Long Island Judge Gives ‘Up Close and Personal’ View of Parental Alienation
This article tells us that a Long Island judge has found Lauren Lippe (pictured in insert, right) in contempt of court for alienating her two daughters from their father, Ted Rubin (pictured) (New York Post, 6/8/10). The judge, Robert Ross, has scheduled a hearing to decide whether to change the couple’s custody agreement that gave primary custody to Lippe. Lippe is to spend six weekends in jail this summer.
To all those who pretend, in the face of ever-mounting evidence to the contrary, that parents don’t attempt to alienate children, please read this article which gives more of the details of the judge’s findings (Law.com, 6/8/10). Suffice it to say that the contempt hearing took 23 days to complete.
“The extensive record is replete with instances of attempts to undermine the relationship between the children and their father and replace him with her new husband, manipulation of defendant’s parenting access, utter and unfettered vilification of the defendant to the children, false reporting of sexual misconduct without any semblance of ‘good faith,’ and her imposition upon the children to fear her tirades and punishment if they embrace the relationship they want to have with their father.”
Lippe seems to have started with garden-variety alienation.
During the hearing, Mr. R. testified to dozens of occasions in which his ex-wife either interfered with his visitation rights or purposefully alienated the children from him.
The judge described about a dozen such incidents or patterns in his eight-page decision.
In the winter of 2007, for example, Ms. R. prevented Mr. R. from seeing his daughters for six weeks, Ross wrote.
“I observed the plaintiff smirk in the courtroom as defendant emotionally related how he was deprived of spending Hanukkah with his children, and was relegated to lighting a menorah and watching his daughters open their grandparents’ presents in the back of his truck at the base of plaintiff’s driveway,” the judge wrote.
Her evident pleasure at causing her ex-husband pain was powerful enough that she couldn’t control it in the courtroom before the judge who was to make important decisions about her immediate future and later the custody of her kids. But that was small potatoes; Lippe soon moved on to far more serious allegations which Judge Ross called a “crescendo.”
“Allegations that defendant had injured the child were found to be baseless and, by making such allegations, plaintiff needlessly subjected the child to an investigation by Child Protective Services, placing her own interests above those of the child,” Ross wrote. “This report was not made in ‘good faith’ — rather, the investigating agency warned the mother not to re-utilize the allegations and her children in her custodial litigation with the defendant.”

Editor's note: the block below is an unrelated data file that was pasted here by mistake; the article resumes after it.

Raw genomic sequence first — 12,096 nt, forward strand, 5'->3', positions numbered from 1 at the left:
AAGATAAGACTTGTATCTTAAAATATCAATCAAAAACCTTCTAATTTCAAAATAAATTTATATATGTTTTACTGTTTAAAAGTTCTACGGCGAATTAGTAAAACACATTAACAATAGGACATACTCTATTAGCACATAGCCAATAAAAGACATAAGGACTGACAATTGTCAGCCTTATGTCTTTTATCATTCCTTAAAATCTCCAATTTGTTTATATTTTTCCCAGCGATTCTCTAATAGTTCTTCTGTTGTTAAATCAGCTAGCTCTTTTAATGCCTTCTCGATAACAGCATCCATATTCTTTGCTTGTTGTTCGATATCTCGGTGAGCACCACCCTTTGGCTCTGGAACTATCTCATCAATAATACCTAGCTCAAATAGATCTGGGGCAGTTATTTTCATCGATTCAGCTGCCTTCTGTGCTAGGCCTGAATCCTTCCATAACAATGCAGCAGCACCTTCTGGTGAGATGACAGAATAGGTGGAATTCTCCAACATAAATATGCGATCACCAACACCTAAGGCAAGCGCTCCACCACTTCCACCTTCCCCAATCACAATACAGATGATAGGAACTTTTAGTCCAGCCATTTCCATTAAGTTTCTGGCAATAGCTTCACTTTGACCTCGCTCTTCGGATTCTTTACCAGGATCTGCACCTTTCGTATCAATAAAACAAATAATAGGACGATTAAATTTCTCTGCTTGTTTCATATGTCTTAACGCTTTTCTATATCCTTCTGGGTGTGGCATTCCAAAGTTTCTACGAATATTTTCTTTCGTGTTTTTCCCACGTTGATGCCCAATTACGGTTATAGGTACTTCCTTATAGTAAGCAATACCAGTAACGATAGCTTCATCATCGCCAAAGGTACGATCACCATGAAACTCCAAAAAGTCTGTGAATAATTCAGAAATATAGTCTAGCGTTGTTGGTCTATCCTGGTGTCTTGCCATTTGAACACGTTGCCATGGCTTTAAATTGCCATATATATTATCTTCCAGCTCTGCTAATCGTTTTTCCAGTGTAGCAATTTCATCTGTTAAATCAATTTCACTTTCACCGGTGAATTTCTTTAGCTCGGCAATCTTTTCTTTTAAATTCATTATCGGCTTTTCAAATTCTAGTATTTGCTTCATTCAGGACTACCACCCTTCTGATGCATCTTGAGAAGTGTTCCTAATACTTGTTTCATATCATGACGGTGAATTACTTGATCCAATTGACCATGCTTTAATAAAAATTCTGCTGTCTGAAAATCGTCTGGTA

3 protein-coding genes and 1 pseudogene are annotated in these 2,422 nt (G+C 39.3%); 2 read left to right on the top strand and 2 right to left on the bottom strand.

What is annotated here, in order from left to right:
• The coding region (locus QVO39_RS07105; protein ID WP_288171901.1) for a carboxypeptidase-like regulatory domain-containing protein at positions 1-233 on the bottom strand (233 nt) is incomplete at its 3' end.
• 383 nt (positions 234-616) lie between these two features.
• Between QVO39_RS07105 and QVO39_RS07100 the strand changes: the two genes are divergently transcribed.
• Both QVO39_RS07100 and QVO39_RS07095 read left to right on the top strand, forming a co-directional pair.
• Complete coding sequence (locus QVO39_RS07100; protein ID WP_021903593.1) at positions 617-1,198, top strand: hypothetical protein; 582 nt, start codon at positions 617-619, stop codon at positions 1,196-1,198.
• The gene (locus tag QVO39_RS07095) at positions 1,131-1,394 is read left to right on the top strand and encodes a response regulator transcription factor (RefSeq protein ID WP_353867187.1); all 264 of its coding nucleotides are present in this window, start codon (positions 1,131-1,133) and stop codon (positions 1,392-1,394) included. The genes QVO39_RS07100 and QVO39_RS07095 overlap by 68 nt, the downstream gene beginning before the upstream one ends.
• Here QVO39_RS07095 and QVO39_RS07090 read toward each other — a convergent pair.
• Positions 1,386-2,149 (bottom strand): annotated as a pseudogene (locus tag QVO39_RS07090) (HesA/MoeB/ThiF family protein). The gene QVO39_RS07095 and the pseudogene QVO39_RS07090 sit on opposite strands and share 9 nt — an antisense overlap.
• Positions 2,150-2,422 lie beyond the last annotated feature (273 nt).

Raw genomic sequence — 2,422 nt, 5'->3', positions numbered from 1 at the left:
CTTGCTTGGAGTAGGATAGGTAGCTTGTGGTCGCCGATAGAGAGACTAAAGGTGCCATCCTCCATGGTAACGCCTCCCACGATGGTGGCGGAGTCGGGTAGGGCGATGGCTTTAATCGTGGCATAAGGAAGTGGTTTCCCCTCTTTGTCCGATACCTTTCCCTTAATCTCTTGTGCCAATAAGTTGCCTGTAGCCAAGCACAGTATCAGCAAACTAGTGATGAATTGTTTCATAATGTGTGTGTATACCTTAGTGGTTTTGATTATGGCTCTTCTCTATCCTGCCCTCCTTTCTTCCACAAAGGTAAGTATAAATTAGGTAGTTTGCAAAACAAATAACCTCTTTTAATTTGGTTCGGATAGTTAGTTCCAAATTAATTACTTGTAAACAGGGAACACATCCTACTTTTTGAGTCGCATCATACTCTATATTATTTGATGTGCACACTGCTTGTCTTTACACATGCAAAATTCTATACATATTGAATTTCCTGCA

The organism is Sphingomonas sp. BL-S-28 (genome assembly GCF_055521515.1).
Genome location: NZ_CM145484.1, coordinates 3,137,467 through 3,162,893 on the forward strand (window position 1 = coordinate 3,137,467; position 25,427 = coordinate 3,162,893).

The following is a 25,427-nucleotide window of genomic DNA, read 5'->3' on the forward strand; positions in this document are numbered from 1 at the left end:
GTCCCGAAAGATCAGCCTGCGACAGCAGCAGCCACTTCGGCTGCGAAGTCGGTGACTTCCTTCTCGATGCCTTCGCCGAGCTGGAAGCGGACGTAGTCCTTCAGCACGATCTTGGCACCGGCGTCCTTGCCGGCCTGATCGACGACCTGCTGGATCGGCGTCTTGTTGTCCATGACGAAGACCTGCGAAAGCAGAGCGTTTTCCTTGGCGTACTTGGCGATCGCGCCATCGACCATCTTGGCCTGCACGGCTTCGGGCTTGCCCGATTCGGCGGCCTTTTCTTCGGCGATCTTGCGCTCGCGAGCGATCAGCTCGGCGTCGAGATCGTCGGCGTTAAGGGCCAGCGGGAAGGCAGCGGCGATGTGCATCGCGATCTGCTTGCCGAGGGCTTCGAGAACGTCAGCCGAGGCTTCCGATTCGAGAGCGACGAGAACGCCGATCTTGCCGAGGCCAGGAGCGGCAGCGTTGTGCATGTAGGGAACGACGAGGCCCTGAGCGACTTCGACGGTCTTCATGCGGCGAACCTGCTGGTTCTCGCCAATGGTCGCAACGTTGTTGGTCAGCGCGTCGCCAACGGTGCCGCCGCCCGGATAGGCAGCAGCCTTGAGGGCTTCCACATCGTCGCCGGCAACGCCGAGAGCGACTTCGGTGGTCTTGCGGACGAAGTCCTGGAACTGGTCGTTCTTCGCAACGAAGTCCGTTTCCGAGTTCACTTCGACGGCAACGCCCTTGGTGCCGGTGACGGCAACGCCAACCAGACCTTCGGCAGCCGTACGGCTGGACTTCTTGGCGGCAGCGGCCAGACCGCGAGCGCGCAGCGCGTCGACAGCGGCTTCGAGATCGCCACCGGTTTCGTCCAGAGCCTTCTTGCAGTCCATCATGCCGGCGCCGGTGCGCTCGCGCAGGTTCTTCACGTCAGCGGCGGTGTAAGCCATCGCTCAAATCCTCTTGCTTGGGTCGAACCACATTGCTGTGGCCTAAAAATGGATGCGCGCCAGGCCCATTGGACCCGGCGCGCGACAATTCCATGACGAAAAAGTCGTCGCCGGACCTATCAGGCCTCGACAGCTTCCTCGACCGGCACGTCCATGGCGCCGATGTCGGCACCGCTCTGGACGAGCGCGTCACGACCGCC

In other words, Lippe ignored the pain and stress she was causing her children. This was found to be true not only by Judge Ross, but by CPS as well.
It’s worthwhile to look closely at what parental alienation really means, and this case, and Judge Ross’ findings allow us to do just that. Above all, parental alienation is an attack on children. It is an attack on their relationship with the other parent. It is a sustained effort to deprive children of the love, affection, security, guidance and protection of the other parent. If it succeeds, the child will not only miss those things, he/she will be afraid of the other parent who can provide them. Beyond that, the child loses the many benefits of the extended family of the alienated parent. Thus, paternal grandparents, aunts, uncles, cousins, etc. will also be denied to the child.
That’s what Judge Ross meant by saying Lippe placed “her own interests above those of the child.” What long-term damage has been done to the two girls by their mother’s campaign against their father won’t be known for some time. With luck, Ted Rubin nipped that in the bud by virtue of his refusal to give up in the face of the most humiliating tactics employed by his ex-wife.
There are those who like to claim that parental alienation doesn’t happen, or, if it does, that it has no effect on kids. But that’s ultimately a losing argument. Cases like that of Ted Rubin and Lauren Lippe show it all too clearly. And daily, there are others like it. Each one adds to the mountain of evidence on parental alienation of children. Psychologists deal with the problem every day; so do courts. Those who want us to believe that parental alienation doesn’t happen stand on the train tracks of history.